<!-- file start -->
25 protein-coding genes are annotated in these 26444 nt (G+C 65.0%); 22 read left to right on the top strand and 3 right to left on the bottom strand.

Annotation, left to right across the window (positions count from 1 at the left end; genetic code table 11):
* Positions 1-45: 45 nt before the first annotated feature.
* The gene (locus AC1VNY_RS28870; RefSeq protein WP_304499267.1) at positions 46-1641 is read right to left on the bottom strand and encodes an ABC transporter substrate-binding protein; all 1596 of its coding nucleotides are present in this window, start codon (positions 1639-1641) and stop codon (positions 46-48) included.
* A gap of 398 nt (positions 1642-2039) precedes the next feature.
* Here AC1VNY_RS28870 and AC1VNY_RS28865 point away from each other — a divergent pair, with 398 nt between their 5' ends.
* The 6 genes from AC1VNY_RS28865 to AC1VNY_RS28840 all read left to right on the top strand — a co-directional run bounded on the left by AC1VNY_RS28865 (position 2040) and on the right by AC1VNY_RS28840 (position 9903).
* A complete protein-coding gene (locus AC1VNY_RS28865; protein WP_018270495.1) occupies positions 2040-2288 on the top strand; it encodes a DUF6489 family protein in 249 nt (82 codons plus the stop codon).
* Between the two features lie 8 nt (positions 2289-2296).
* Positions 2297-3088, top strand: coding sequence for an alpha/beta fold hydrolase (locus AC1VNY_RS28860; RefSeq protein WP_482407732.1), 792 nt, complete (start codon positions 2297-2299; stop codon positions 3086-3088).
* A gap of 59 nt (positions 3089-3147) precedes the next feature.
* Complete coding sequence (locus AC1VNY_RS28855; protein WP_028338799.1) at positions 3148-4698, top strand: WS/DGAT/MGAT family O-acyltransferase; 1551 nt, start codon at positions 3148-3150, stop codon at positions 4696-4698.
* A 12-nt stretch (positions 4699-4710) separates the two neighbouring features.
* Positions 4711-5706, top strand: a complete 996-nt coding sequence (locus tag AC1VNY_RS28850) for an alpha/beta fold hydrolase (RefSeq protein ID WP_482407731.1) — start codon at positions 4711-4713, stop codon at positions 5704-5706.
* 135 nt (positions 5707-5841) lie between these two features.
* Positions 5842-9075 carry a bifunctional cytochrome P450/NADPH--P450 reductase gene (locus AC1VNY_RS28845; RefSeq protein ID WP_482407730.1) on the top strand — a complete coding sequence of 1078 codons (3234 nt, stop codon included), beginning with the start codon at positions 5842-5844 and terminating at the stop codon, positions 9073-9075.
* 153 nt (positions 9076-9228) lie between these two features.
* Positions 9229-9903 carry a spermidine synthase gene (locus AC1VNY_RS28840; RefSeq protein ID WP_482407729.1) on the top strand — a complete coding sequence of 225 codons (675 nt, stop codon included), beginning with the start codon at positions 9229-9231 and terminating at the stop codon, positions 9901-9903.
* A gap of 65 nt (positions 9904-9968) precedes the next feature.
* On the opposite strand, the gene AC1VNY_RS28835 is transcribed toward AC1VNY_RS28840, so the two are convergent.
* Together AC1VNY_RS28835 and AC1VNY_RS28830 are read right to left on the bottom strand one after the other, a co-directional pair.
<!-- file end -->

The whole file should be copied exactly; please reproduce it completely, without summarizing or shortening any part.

25 protein-coding genes are annotated in these 26444 nt (G+C 65.0%); 22 read left to right on the top strand and 3 right to left on the bottom strand.

Annotation, left to right across the window (positions count from 1 at the left end; genetic code table 11):
* Positions 1-45: 45 nt before the first annotated feature.
* The gene (locus AC1VNY_RS28870; RefSeq protein WP_304499267.1) at positions 46-1641 is read right to left on the bottom strand and encodes an ABC transporter substrate-binding protein; all 1596 of its coding nucleotides are present in this window, start codon (positions 1639-1641) and stop codon (positions 46-48) included.
* A gap of 398 nt (positions 1642-2039) precedes the next feature.
* Here AC1VNY_RS28870 and AC1VNY_RS28865 point away from each other — a divergent pair, with 398 nt between their 5' ends.
* The 6 genes from AC1VNY_RS28865 to AC1VNY_RS28840 all read left to right on the top strand — a co-directional run bounded on the left by AC1VNY_RS28865 (position 2040) and on the right by AC1VNY_RS28840 (position 9903).
* A complete protein-coding gene (locus AC1VNY_RS28865; protein WP_018270495.1) occupies positions 2040-2288 on the top strand; it encodes a DUF6489 family protein in 249 nt (82 codons plus the stop codon).
* Between the two features lie 8 nt (positions 2289-2296).
* Positions 2297-3088, top strand: coding sequence for an alpha/beta fold hydrolase (locus AC1VNY_RS28860; RefSeq protein WP_482407732.1), 792 nt, complete (start codon positions 2297-2299; stop codon positions 3086-3088).
* A gap of 59 nt (positions 3089-3147) precedes the next feature.
* Complete coding sequence (locus AC1VNY_RS28855; protein WP_028338799.1) at positions 3148-4698, top strand: WS/DGAT/MGAT family O-acyltransferase; 1551 nt, start codon at positions 3148-3150, stop codon at positions 4696-4698.
* A 12-nt stretch (positions 4699-4710) separates the two neighbouring features.
* Positions 4711-5706, top strand: a complete 996-nt coding sequence (locus tag AC1VNY_RS28850) for an alpha/beta fold hydrolase (RefSeq protein ID WP_482407731.1) — start codon at positions 4711-4713, stop codon at positions 5704-5706.
* 135 nt (positions 5707-5841) lie between these two features.
* Positions 5842-9075 carry a bifunctional cytochrome P450/NADPH--P450 reductase gene (locus AC1VNY_RS28845; RefSeq protein ID WP_482407730.1) on the top strand — a complete coding sequence of 1078 codons (3234 nt, stop codon included), beginning with the start codon at positions 5842-5844 and terminating at the stop codon, positions 9073-9075.
* 153 nt (positions 9076-9228) lie between these two features.
* Positions 9229-9903 carry a spermidine synthase gene (locus AC1VNY_RS28840; RefSeq protein ID WP_482407729.1) on the top strand — a complete coding sequence of 225 codons (675 nt, stop codon included), beginning with the start codon at positions 9229-9231 and terminating at the stop codon, positions 9901-9903.
* A gap of 65 nt (positions 9904-9968) precedes the next feature.
* On the opposite strand, the gene AC1VNY_RS28835 is transcribed toward AC1VNY_RS28840, so the two are convergent.
* Together AC1VNY_RS28835 and AC1VNY_RS28830 are read right to left on the bottom strand one after the other, a co-directional pair.